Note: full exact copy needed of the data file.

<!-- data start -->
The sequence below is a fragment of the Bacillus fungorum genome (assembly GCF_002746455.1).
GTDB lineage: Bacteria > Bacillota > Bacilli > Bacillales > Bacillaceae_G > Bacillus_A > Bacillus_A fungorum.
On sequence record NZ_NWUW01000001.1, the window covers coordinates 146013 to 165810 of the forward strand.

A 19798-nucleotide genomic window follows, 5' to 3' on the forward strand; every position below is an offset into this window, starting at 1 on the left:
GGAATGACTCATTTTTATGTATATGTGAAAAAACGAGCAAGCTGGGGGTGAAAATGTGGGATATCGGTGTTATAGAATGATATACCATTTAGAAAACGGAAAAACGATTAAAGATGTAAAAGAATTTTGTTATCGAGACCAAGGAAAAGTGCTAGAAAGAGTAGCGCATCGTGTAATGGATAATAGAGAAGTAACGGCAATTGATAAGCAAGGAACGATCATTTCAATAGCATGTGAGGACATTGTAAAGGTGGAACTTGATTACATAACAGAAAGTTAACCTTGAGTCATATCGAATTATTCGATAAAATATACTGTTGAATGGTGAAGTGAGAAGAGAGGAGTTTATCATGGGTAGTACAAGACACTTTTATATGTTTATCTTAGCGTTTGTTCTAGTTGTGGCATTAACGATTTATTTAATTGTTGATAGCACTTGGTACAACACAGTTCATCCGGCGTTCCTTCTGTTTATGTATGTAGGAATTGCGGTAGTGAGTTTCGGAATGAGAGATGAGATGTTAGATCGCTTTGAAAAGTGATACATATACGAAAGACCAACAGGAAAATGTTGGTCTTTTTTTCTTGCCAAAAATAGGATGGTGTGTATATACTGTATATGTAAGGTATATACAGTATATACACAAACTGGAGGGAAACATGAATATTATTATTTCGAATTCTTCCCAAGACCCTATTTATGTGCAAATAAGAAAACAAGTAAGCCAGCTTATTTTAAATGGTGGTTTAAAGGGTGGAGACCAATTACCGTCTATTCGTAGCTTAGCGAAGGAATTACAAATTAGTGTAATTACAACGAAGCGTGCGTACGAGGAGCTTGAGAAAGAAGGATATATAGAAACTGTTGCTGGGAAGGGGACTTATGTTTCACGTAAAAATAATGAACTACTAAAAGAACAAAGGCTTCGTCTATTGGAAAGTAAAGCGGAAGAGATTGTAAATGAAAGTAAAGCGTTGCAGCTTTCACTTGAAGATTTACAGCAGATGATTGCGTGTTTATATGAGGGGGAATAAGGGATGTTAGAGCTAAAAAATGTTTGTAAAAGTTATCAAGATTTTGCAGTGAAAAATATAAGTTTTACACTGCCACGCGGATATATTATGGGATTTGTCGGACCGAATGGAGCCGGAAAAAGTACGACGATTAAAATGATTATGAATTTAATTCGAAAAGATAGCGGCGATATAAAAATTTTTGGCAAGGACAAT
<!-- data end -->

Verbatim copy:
The sequence below is a fragment of the Bacillus fungorum genome (assembly GCF_002746455.1).
GTDB lineage: Bacteria > Bacillota > Bacilli > Bacillales > Bacillaceae_G > Bacillus_A > Bacillus_A fungorum.
On sequence record NZ_NWUW01000001.1, the window covers coordinates 146013 to 165810 of the forward strand.

A 19798-nucleotide genomic window follows, 5' to 3' on the forward strand; every position below is an offset into this window, starting at 1 on the left:
GGAATGACTCATTTTTATGTATATGTGAAAAAACGAGCAAGCTGGGGGTGAAAATGTGGGATATCGGTGTTATAGAATGATATACCATTTAGAAAACGGAAAAACGATTAAAGATGTAAAAGAATTTTGTTATCGAGACCAAGGAAAAGTGCTAGAAAGAGTAGCGCATCGTGTAATGGATAATAGAGAAGTAACGGCAATTGATAAGCAAGGAACGATCATTTCAATAGCATGTGAGGACATTGTAAAGGTGGAACTTGATTACATAACAGAAAGTTAACCTTGAGTCATATCGAATTATTCGATAAAATATACTGTTGAATGGTGAAGTGAGAAGAGAGGAGTTTATCATGGGTAGTACAAGACACTTTTATATGTTTATCTTAGCGTTTGTTCTAGTTGTGGCATTAACGATTTATTTAATTGTTGATAGCACTTGGTACAACACAGTTCATCCGGCGTTCCTTCTGTTTATGTATGTAGGAATTGCGGTAGTGAGTTTCGGAATGAGAGATGAGATGTTAGATCGCTTTGAAAAGTGATACATATACGAAAGACCAACAGGAAAATGTTGGTCTTTTTTTCTTGCCAAAAATAGGATGGTGTGTATATACTGTATATGTAAGGTATATACAGTATATACACAAACTGGAGGGAAACATGAATATTATTATTTCGAATTCTTCCCAAGACCCTATTTATGTGCAAATAAGAAAACAAGTAAGCCAGCTTATTTTAAATGGTGGTTTAAAGGGTGGAGACCAATTACCGTCTATTCGTAGCTTAGCGAAGGAATTACAAATTAGTGTAATTACAACGAAGCGTGCGTACGAGGAGCTTGAGAAAGAAGGATATATAGAAACTGTTGCTGGGAAGGGGACTTATGTTTCACGTAAAAATAATGAACTACTAAAAGAACAAAGGCTTCGTCTATTGGAAAGTAAAGCGGAAGAGATTGTAAATGAAAGTAAAGCGTTGCAGCTTTCACTTGAAGATTTACAGCAGATGATTGCGTGTTTATATGAGGGGGAATAAGGGATGTTAGAGCTAAAAAATGTTTGTAAAAGTTATCAAGATTTTGCAGTGAAAAATATAAGTTTTACACTGCCACGCGGATATATTATGGGATTTGTCGGACCGAATGGAGCCGGAAAAAGTACGACGATTAAAATGATTATGAATTTAATTCGAAAAGATAGCGGCGATATAAAAATTTTTGGCAAGGACAAT